Georgia CTSA Leadership Awards

Left: Carolyn Meltzer, Right: Tabia Akintobi

Carolyn Meltzer, 2018 Outstanding Researcher

Carolyn Meltzer, MD, director of Georgia CTSA Innovation Catalyst program, was named 2018 Outstanding Researcher. Every year, the Radiological Society of North America (RSNA®) selects one person who has made significant contributions to radiologic research. In 2018, Dr. Meltzer is honored as the pioneer who fundamentally changed the future of the radiology field.  Congratulations!

The Georgia Clinical & Translational Science Alliance (Georgia CTSA) provides resources for start-up research projects through the Innovation Catalyst program. Innovation Catalyst offers funding for start-up research projects, better access to analytical tools, and education and training to clinical and translational investigators. Georgia CTSA provides the infrastructure and programmatic foundation to rapidly identify and invest in promising technologies and enhance collaborative opportunities among translational investigators and industry partners. A goal of Georgia CTSA is to catalyze development, validation, and commercialization of translational technologies.

Tabia Akintobi, The Dr. Tom Bruce Award of Honor

Tabia Henry Akintobi, PhD, MPH, director of Georgia CTSA Community Engagement program, was awarded a 2018 Dr. Tom Bruce Award of Honor through the Community-based Public Health (CBPH) Caucus of the American Public Health Association. The award is bestowed at the American Public Health Association’s Annual Meeting and Exposition. Dr. Henry Akintobi received the award recognizing her leadership in collaboration with the Community-Campus Partnerships for Health, and the University of Michigan to advance equitable partnerships in the writing and dissemination of community engaged research. The Dr. Tom Bruce Award is presented annually to individuals who exemplify leadership in community-based Public Health.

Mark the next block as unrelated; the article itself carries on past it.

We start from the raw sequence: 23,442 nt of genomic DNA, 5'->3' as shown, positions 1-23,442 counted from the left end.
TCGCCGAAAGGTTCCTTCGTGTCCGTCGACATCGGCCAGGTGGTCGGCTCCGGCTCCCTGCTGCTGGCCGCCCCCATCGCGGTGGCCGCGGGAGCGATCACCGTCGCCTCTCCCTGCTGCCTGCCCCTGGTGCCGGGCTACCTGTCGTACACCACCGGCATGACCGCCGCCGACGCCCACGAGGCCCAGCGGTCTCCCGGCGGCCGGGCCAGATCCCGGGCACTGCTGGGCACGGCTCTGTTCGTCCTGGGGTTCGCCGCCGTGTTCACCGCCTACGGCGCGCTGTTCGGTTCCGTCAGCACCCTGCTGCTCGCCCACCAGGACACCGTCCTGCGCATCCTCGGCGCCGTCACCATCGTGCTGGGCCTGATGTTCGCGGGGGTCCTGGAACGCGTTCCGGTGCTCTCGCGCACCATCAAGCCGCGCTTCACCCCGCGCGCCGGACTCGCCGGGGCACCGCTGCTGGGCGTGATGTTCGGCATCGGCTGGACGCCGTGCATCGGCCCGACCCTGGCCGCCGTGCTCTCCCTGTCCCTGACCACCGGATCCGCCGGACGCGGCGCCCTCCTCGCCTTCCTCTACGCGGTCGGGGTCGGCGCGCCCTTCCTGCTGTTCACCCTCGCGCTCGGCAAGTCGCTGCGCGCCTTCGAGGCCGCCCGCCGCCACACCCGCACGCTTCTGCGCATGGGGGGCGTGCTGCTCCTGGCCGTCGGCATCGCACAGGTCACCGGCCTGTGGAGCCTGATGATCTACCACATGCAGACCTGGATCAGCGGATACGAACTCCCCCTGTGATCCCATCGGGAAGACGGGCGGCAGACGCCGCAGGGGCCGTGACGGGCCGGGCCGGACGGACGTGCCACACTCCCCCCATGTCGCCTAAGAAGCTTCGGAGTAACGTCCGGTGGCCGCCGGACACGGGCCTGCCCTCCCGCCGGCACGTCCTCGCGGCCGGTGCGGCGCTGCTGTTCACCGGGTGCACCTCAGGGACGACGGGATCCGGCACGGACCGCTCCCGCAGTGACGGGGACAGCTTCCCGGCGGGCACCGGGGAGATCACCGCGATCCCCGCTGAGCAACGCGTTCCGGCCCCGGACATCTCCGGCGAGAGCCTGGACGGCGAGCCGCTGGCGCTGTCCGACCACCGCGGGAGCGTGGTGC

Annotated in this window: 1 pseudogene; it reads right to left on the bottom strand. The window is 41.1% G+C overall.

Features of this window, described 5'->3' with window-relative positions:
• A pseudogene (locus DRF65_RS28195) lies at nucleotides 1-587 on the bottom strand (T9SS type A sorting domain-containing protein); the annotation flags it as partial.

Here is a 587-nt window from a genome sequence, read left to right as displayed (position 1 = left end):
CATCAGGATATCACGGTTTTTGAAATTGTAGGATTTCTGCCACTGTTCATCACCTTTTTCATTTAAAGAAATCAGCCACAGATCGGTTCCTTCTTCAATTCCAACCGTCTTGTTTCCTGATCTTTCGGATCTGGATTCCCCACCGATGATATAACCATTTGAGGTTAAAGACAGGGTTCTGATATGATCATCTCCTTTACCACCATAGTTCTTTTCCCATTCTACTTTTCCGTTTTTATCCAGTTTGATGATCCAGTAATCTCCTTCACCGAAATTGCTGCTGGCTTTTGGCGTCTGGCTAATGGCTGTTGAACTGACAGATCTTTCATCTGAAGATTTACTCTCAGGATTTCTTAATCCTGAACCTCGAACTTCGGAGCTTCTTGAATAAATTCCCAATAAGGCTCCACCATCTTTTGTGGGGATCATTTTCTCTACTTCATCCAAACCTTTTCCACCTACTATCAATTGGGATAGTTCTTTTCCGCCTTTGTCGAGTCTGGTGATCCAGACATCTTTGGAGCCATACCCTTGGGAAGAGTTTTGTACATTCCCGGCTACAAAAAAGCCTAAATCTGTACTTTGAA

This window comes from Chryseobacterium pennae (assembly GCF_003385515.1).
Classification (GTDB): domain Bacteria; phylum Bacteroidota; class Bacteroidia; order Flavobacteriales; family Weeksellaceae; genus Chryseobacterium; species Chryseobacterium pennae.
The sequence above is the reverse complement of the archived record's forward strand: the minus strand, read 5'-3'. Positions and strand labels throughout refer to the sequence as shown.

Georgia CTSA’s Community Engagement is a core component of a collaborative effort between Emory University, Morehouse School of Medicine (MSM), Georgia Institute of Technology (Georgia Tech), and University of Georgia (UGA). The program improves the way biomedical research is conducted and disseminated throughout Georgia and across the country. It works to unite existing academic-community research partnerships, facilitate community input into university research, and to increase health research in community settings that is both responsive and relevant to the health needs of the community.

The Georgia CTSA is an inter-institutional magnet that concentrates basic, translational, and clinical research investigators, community clinicians, professional societies, and industry collaborators in dynamic clinical and translational research projects. Emory engaged three of its close academic partners – MSM, Georgia Tech, and UGA – to form the Georgia CTSA. This partnership, a strategic multi-institutional alliance, offers compelling, unique, and synergistic advantages to research and patients statewide.

Georgia CTSA is one of nearly 60 in a national consortium striving to improve the way biomedical research is conducted across the country. The consortium, funded through the National Center for Advancing Translational Sciences (NCATS) and the National Institutes of Health’s Clinical and Translational Science Awards, shares a common vision to translate laboratory discoveries into treatments for patients, engage communities in clinical research efforts, and train the next generation of clinical investigators.

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